There has been a whirlwind of speculation in the music streaming space since Apple Inc.'s (NASDAQ:AAPL) $3 billion acquisition of Beats. Two of the leading standalone music streaming services - Pandora (NYSE:P) and Spotify - were expected to benefit from the interest in the space. According to Market Realist, Pandora and Spotify have 31% and 6% share of the U.S. music streaming market, respectively. The article, "The 'Can't Miss' Trade On Pandora", explains the potential jockeying for position after the Apple/Beats deal:
The transaction put Google Inc. (NASDAQ:GOOG) (NASDAQ:GOOGL) and Amazon Inc. (NASDAQ:AMZN) - deep-pocketed music industry players - into the spotlight as potential acquirers of music streaming companies like Pandora Media and Spotify. Of the two acquisition candidates, only Pandora is publicly-traded. The problem for Pandora is that there may be a limited number of potential suitors, and consistent operating losses will not drive the price higher sans a sale.
Apple/Beats Forces Google's And Amazon's Hands
Since the Apple/Beats deal was leaked in mid-May, Pandora's stock has rallied nearly 20% to $26.59/share on June 12, from a year-to-date low of $22.20 on May 8th.
One could surmise the rally was due to Pandora's takeover value. Earlier this week, news leaked that Google was in talks to acquire Songza, a direct competitor of Pandora. At a supposed $15 million purchase price, the deal will not add much to Google's bottom line. However, Songza's platform, which delivers curated music, will make Google an immediate player in music streaming and save it upwards of a decade in audio coding.
Just yesterday, Amazon announced it was launching its own its own streaming service to compete with Pandora, Songza, Beats Music and Spotify. In the article, "Why Apple/Beats Partnership Will Change Competitive Landscape For Music Streaming", I highlighted Amazon's strategy:
Amazon has apparently gotten the memo that downloading is slowing being replaced by streaming. The company is planning to offer music streaming to customers of its video streaming service - Amazon Prime - with a limit on how much a customer can listen to a particular song. The hope is that by offering customers a music sample, they will then download the song from Amazon's MP3 store... According to the Wall Street Journal, Amazon has offered major record labels a fixed payout for content instead of payments based on how often subscribers listen to their songs.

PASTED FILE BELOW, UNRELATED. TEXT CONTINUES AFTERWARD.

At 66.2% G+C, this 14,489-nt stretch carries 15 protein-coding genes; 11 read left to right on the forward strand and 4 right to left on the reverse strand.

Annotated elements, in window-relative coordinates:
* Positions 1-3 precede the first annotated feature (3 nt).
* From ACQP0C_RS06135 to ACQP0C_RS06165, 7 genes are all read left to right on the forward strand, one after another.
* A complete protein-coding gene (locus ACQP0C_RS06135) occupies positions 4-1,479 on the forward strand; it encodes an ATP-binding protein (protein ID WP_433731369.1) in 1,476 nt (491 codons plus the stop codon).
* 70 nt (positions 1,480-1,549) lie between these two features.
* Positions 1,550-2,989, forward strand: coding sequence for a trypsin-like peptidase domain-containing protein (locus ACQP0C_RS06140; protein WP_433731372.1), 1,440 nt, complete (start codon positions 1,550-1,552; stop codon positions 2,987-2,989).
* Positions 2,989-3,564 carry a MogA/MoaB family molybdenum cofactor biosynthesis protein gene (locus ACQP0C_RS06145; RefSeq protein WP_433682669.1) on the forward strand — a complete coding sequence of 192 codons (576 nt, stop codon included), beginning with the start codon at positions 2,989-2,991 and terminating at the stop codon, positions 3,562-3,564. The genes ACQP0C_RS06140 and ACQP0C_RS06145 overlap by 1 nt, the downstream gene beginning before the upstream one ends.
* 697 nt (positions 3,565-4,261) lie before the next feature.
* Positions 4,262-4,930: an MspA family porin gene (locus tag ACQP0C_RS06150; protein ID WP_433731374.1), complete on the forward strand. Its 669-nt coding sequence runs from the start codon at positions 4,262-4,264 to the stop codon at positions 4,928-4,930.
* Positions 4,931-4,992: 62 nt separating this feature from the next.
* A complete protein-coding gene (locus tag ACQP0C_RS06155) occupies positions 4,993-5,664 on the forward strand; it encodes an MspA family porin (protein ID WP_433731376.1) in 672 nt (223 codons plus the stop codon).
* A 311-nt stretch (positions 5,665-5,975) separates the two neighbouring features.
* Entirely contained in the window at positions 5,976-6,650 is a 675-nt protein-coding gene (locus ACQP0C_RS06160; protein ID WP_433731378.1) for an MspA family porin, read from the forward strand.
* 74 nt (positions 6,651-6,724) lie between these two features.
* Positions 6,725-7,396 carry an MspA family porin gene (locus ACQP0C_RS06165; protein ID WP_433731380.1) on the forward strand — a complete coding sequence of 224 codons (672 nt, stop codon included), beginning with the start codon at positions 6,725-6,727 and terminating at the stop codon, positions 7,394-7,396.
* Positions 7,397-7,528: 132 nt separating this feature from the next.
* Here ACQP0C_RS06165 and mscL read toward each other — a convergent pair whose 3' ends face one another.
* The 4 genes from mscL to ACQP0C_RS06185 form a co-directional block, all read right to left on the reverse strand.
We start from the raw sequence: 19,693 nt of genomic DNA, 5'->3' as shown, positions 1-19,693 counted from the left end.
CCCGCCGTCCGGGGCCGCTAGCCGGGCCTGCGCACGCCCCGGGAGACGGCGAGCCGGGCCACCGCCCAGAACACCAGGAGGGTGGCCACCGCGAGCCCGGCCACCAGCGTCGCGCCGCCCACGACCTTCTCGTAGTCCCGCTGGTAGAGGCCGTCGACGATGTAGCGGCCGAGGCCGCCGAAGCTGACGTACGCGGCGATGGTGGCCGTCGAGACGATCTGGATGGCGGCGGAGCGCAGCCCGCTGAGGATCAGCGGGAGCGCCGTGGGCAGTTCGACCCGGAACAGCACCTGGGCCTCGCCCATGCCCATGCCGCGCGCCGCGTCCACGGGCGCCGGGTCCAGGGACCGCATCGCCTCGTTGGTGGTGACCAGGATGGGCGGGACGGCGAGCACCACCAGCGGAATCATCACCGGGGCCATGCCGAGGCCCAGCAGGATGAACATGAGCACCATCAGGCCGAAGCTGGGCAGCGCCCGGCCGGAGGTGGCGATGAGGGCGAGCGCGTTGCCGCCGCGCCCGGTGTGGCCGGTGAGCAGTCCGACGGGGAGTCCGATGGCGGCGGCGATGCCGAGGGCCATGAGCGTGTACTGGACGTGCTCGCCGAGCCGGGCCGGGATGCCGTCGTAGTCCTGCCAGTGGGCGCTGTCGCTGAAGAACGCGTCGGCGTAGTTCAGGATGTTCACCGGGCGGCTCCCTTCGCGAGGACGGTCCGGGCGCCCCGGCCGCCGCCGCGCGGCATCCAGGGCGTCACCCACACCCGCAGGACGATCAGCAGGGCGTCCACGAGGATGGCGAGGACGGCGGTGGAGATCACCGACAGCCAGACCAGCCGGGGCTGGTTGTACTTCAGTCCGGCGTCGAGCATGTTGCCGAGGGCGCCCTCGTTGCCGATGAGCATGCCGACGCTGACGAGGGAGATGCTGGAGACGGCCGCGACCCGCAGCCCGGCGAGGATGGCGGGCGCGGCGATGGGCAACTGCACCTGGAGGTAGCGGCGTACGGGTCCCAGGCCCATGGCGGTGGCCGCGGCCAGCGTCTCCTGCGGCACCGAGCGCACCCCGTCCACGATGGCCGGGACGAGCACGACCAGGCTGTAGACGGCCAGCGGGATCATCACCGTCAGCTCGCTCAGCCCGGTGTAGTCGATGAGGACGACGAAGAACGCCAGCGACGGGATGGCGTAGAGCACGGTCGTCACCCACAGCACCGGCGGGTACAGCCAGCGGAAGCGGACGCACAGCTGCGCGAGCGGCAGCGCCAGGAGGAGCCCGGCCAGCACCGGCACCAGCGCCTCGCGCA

However, Amazon's new streaming service will not include Universal Music Group, who thought the lump sum payout was too paltry. Universal includes artists like Kanye West, Jay-Z and Lady Gaga. I also understand that the service will be "ad-free" and omit new releases. Given the aforementioned caveats, Amazon's offering may not be quite on par with its competitors' - Pandora's share price rose 5% on the news, if that's any indication. It may be able to rely on its built-in distribution with Amazon Prime to offset any holes in its playlist. At a minimum, both Amazon and Google have decided to stick their toes in the water, instead of investing billions in music streaming.
Where Does This Leave Pandora
For now, the two obvious choices to acquire Pandora appear to have made other arrangements. Both Amazon and Google are profitable where Pandora is not. They both have time on their side; as long as Pandora produces operating losses, time is the company's enemy. For 1Q 2014, the company lost approximately $29 million on revenue of $194 million. That said, the company has never made a profit in its existence, and there are no assurances that it ever will. Other potential acquirers could emerge; Google or Amazon may be back in play if their current forays into music streaming do not pan out. However, at this stage, I think the takeover premium embedded in Pandora's share price is unwarranted.
In reaction to Apple/Beats, Google and Amazon have made minimal investments in music streaming. Given consistent operating losses and declining takeover prospects, Pandora is a sell.
Disclosure: The author is long P. The author wrote this article themselves, and it expresses their own opinions. The author is not receiving compensation for it (other than from Seeking Alpha). The author has no business relationship with any company whose stock is mentioned in this article. I have a long/short position on Pandora